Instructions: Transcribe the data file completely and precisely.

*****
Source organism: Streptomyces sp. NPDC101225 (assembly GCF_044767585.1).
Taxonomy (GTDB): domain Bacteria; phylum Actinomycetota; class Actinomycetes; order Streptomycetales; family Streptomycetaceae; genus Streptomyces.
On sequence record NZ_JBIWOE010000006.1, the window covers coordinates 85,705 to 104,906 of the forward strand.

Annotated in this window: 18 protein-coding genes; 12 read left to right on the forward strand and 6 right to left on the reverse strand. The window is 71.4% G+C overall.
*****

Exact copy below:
Source organism: Streptomyces sp. NPDC101225 (assembly GCF_044767585.1).
Taxonomy (GTDB): domain Bacteria; phylum Actinomycetota; class Actinomycetes; order Streptomycetales; family Streptomycetaceae; genus Streptomyces.
On sequence record NZ_JBIWOE010000006.1, the window covers coordinates 85,705 to 104,906 of the forward strand.

Annotated in this window: 18 protein-coding genes; 12 read left to right on the forward strand and 6 right to left on the reverse strand. The window is 71.4% G+C overall.